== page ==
Fuel-efficient cars for every budget

From a budget two-door compact to a high-end sports car, these six vehicles make good gas mileage fun.

By , Guest blogger

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    This February file photo, shows a 2012 Chevrolet Volt outside at a Chevrolet dealership in the south Denver suburb of Englewood, Colo. For under $50,000, the Chevy Volt is zippy for its size and gets lots of praise from its owners.
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It's not difficult to find cars with high gas mileage these days. Car manufacturers have made a sterling effort in recent years to push economy up, without sacrificing performance or equipment.

So if you're in the market for a new green car, but want a little fun every time you drive it, what are your options?

We've taken a look at several price points, to select a fun, gas-sipping car for every budget.

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Under $15,000
Smart ForTwo Passion Coupe, $14,890, 36 mpg combined

The Smart ForTwo doesn't have the greatest reputation for fuel efficiency given its size, but with new cars under $15,000 you take what you can get.

Actually, if you understand its limitations, the ForTwo can be quite fun to drive, particularly around the tight city streets it's designed for. Highways aren't its natural habitat and it manages a middling 38 mpg there, but 34 mpg in the city is better. It's just a pity that you can't get the Cabriolet under $15,000 brand new.

Up to $20,000
Honda CR-Z auto, $19,695, 37 mpg combined

Honda's strikingly-styled CR-Z offers about as good a compromise as you can get for under $20,000. It's both reasonably economical, managing up to 39 mpg highway with the continuously-variable transmission, and fun to drive.

With its 122-horsepower 1.5-liter engine and a hybrid drivetrain, the CR-Z is no race car, but sharp steering and a short wheelbase make it nimble around the turns. When you aren't carving corners, it becomes an easy-to-drive economy car. It's just a pity it doesn't offer slightly better gas mileage

Up to $25,000
Volkswagen Beetle TDI, $23,295, 32 mpg combined

The original tree-hugger's car was always pretty good on gas (provided it was kept in good health...) but its modern equivalent is faster, quieter and cleaner. It's also the more overtly fun choice than the similarly-priced Jetta TDI, which is why it sneaks onto our list in the Jetta's place.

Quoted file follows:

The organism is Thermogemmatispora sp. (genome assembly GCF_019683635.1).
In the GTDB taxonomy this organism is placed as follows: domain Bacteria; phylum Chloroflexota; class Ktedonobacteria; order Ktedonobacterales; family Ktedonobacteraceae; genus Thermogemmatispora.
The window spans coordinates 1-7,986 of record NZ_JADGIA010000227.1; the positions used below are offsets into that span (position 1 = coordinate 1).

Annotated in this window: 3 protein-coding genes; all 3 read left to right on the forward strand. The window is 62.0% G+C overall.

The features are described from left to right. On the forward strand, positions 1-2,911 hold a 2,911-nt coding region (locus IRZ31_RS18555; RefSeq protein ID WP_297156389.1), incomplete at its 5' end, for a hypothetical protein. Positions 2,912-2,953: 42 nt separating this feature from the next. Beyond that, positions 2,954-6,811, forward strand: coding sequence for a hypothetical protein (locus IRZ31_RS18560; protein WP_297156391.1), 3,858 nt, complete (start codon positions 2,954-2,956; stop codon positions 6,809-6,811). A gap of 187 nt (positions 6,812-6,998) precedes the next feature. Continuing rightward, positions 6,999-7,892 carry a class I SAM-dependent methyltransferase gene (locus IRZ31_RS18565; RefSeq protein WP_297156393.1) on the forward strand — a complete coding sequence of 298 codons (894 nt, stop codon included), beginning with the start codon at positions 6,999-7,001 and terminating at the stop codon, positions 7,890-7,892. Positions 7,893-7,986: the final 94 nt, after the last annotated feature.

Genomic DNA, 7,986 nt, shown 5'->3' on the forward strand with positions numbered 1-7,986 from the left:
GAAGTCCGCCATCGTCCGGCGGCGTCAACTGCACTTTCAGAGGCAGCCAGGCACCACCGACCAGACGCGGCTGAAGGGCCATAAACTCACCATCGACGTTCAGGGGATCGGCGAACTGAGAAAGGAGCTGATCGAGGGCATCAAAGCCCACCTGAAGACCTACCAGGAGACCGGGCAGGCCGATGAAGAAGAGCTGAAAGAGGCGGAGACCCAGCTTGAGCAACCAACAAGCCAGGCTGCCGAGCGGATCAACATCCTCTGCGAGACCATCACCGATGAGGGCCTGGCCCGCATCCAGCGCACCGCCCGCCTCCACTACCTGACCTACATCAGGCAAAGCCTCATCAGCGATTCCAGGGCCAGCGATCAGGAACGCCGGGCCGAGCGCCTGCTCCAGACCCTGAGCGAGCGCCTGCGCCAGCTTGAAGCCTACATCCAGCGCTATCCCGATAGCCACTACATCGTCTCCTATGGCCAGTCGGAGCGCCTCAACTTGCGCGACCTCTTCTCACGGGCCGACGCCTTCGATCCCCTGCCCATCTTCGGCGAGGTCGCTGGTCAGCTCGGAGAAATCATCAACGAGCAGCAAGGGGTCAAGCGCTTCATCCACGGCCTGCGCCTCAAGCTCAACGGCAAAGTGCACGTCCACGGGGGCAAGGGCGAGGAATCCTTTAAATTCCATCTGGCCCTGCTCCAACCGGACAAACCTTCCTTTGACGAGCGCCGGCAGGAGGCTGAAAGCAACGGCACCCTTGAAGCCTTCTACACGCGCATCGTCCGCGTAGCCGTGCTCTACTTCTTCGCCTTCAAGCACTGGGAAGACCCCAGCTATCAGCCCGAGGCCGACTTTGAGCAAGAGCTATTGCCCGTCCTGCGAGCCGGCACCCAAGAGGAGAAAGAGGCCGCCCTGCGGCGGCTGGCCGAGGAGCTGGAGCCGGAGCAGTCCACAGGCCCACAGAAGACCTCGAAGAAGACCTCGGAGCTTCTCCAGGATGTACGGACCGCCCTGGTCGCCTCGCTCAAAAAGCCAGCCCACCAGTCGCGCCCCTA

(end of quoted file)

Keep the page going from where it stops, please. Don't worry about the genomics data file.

The retro styling looks great and VW's turbodiesel engines are known for their surprising performance. 32 mpg combined may be nothing to write home about, but that figure rises to 41 mpg on the highway with the manual transmission--and it's not unknown for the EPA's figures to be a little conservative with diesel cars. Peace out, man.

Up to $30,000
Lexus CT 200h, $29,120, 42 mpg combined

The Lexus CT 200h may not be the obvious "fun" choice, but considering the car it's based on--Toyota's Prius--Lexus has done an impressive job of turning the CT into a fairly sporty drive.

It looks good for a start--even more so with the newly-announced 2013 F SPORT package, likely to be over the $30K limit--and although it makes do with the same 134-horsepower 1.8-liter hybrid drivetrain, in Sport mode it's actually quite responsive. It feels more nimble than the Prius too, though you do sacrifice some economy. Nevertheless, 43 mpg city and 40 highway isn't to be sniffed at.

Up to $50,000
Chevrolet Volt, $39,145 (pre-incentives), 94/37 mpg combined

Unfortunately, all of the more potent hybrids on the market--the Infiniti M, Lexus GS 450h, Porsche Panamera, BMW ActiveHybrid 5--all come in at over $50K. So instead, we've gone for a curve ball.

No, the Volt is no sport compact, and its weight rules out the kind of cornering you'd enjoy in a Volkswagen GTI, but drivers are still very keen on their Volts. The electric motor provides sprightly acceleration, for a start, and the low center of gravity means it hangs on in the corners too. At 94 MPG-equivalent in electric mode and up to 40mpg on the highway using the range-extender, it doesn't use much gas either. In fact, almost two thirds of all Volt miles have been done on electricity alone...

Wildcard
Tesla Model S Performance, $84,900, 89 mpg-equivalent

We couldn't resist putting this one in here. In fact, you can technically get a Model S for below $50,000, if you go for the 40 kWh battery pack--but the quicker, longer-range Model S Performance would be hard to resist.

Plant foot to carpet and you'll reach 60mph in a scant 4.4 seconds, and go on to 130mph. Driven more gently, you may even see 300 miles--though EPA range is 265 miles, and Motor Trend recently achieved just under 240, still an impressive figure.

What's more, the Model S corners well, looks fantastic and is high on equipment. Money no object, it's the one we'd have - and it doesn't use any gas, making it the greenest car here.

The Christian Science Monitor has assembled a diverse group of the best auto bloggers out there. Our guest bloggers are not employed or directed by the Monitor and the views expressed are the bloggers' own, as is responsibility for the content of their blogs. To contact us about a blogger, click here. To add or view a comment on a guest blog, please go to the blogger's own site by clicking on the link in the blog description box above.

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